Can Silence Actually Drive You Crazy?

author Veritasium   5 years ago

*Watch with headphones on!
Is 45 minutes really the longest anyone can stay in a perfectly silent, pitch-black room?
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Want to watch the whole hour of silence? http://youtu.be/jr1UMFC9DV0

Many stories have circulated claiming the longest anyone has stayed in an ultra-quiet anechoic chamber is 45 minutes, the reason being any longer would drive you insane. To me this sounded like unsubstantiated rubbish, like the claim the Great Wall is the only manmade structure visible from space. So I put my own psyche on the line, subjecting myself to over an hour of the most intense quiet on Earth. No, this was not THE quietest room on Earth (-9dB) but it is one of the quietest, and the truth is once you put a person inside, they are by far the loudest thing in there so the sound rating of the room is irrelevant.

I was not surprised to find that I could stay in there for as long as I liked and feel perfectly fine. What was surprising is that my heartbeat was audible. You can hear it on the sound recording. Now I wasn't consciously aware of the sound of my heart while in the room, but I was more aware of the feeling of it beating.

Huge thank you to everyone at BYU: Duane Merrell, Spencer Perry, Cameron Vongsawad, Jazz Myers, Ann Clawson, and Robert Willes.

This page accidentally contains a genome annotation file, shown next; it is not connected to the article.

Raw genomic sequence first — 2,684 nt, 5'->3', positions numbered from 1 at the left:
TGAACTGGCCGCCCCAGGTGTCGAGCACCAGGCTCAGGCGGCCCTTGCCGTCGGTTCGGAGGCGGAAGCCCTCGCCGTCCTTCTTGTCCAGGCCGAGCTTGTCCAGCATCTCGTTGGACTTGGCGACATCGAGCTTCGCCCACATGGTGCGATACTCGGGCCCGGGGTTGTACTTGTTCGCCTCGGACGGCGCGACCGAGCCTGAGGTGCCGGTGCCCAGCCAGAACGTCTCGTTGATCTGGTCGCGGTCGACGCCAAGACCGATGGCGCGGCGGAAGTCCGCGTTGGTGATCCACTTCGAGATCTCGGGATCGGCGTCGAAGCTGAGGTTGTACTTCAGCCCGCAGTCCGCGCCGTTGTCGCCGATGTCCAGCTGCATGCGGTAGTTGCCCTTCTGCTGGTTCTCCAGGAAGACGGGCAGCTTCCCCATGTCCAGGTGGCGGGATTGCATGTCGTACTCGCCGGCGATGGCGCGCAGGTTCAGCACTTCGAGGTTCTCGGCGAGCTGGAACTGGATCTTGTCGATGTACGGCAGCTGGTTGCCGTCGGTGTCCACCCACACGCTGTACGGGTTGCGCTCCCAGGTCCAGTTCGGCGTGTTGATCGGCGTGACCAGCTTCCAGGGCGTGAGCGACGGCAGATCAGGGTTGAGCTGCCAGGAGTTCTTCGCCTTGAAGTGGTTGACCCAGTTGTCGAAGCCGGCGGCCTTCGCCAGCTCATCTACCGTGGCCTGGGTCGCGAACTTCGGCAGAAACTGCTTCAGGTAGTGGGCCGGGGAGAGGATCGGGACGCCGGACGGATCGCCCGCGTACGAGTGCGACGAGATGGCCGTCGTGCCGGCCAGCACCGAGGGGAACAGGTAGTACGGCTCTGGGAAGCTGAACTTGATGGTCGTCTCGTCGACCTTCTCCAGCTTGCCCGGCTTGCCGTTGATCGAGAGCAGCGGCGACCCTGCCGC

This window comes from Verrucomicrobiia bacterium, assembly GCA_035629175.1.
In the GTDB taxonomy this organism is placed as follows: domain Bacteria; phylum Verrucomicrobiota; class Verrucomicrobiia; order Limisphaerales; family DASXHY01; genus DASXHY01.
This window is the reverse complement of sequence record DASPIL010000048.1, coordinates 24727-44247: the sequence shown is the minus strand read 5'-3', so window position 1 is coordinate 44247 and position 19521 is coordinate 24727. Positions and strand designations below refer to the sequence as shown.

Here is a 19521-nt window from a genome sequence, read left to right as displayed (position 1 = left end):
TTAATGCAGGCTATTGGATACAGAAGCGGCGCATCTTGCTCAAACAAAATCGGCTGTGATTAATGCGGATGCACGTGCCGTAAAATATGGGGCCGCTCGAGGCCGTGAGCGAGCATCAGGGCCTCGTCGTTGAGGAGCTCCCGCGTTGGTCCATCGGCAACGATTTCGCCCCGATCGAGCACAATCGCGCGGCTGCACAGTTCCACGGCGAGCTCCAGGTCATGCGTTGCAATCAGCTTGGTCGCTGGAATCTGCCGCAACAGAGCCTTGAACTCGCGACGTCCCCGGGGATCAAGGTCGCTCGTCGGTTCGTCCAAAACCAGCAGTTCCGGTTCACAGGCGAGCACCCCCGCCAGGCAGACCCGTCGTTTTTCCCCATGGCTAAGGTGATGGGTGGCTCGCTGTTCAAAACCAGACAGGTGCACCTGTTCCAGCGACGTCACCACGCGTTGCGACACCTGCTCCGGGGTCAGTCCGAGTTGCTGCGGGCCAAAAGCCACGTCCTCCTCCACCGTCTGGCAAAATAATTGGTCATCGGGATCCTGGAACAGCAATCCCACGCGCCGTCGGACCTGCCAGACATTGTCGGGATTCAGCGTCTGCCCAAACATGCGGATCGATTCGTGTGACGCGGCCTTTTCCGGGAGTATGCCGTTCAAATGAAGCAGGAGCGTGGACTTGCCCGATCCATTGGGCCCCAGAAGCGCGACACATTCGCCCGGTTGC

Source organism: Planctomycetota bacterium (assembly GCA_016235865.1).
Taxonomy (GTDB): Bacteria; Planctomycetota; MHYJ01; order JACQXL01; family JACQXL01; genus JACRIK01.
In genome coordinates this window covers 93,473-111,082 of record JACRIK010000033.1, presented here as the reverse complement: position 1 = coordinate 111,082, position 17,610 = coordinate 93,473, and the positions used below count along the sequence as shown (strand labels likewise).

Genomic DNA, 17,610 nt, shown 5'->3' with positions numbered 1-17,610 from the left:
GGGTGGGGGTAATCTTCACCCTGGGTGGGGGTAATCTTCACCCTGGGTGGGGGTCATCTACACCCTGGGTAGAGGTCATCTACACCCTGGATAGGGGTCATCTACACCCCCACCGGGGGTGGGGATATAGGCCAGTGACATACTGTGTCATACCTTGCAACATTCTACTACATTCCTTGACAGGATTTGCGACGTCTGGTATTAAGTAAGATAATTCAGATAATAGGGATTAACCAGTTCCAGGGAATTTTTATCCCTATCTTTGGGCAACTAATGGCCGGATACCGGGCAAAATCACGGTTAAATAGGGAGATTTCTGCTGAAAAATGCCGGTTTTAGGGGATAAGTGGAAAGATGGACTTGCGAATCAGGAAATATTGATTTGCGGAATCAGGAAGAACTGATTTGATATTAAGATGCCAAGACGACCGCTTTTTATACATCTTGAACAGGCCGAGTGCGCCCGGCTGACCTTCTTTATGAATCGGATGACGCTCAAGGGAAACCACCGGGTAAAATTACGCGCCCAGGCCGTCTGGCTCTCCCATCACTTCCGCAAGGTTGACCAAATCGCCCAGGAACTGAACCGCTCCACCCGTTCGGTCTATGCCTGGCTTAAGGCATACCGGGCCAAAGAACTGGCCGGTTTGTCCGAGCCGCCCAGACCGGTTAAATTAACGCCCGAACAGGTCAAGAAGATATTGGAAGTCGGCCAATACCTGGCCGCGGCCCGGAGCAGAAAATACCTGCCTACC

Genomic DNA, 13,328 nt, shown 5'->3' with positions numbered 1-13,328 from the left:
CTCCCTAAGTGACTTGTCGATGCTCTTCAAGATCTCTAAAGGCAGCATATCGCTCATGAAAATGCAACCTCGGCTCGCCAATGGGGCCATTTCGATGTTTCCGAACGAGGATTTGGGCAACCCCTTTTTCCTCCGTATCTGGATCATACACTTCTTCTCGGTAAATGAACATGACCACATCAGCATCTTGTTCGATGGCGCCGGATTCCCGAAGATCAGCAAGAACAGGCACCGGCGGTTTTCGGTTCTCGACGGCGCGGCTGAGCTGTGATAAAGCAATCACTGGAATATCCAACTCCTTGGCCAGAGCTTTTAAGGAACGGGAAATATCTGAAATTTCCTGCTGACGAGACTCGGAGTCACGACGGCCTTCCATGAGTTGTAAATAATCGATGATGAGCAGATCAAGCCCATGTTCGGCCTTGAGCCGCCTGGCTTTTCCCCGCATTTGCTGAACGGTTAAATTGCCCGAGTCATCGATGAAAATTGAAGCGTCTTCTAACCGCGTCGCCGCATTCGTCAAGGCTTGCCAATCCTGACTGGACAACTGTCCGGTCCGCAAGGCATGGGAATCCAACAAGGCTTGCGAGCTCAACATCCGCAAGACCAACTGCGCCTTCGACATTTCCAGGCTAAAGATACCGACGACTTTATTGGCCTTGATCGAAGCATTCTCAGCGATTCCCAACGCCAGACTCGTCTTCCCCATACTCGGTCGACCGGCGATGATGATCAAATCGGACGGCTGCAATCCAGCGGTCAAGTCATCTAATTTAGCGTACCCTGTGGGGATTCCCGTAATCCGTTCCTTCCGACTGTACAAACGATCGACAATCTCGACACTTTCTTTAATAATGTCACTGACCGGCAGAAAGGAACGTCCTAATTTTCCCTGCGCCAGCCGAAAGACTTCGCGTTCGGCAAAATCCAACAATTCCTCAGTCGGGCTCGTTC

The world's roundest object helps solve the longest running problem in measurement -- how to define the kilogram. Support Veritasium on Patreon: http://bit.ly/VePatreon A kilogram isn't what it used to be. Literally. The original name for it was the 'grave', proposed in 1793 but it fell victim to the French Revolution like its creator, Lavoisier. So begins the tale of the most unusual SI unit. The kilogram is the only base unit with a prefix in its name, and the only one still defined by a physical artifact, the international prototype kilogram or IPK. But the problem with this definition has long been apparent. The IPK doesn't seem to maintain its mass compared to 40 similar cylinders minted at the same time. The goal is therefore to eliminate the kilogram's dependence on a physical object. Two main approaches are being considered to achieve this end: the Avogadro Project and the Watt Balance. The Avogadro project aims to redefine Avogadro's constant (currently defined by the kilogram -- the number of atoms in 12 g of carbon-12) and reverse the relationship so that the kilogram is precisely specified by Avogadro's constant. This method required creating the most perfect sphere on Earth. It is made out of a single crystal of silicon 28 atoms. By carefully measuring the diameter, the volume can be precisely specified. Since the atom spacing of silicon is well known, the number of atoms in a sphere can be accurately calculated. This allows for a very precise determination of Avogadro's constant. Special thanks to Katie Green, Dr. David Farrant, the CSIRO, and the National Measurment Institute for their help. Thanks also to Nessy Hill for filming and reviewing earlier drafts of this video. There is debate as to whether this is truly the roundest object ever created. The Gravity Probe-B rotors are also spherical with very low tolerances such that they may in fact be rounder. Music by Kevin McLeod (incompetech.com) Decision, Danse Macabre, Scissors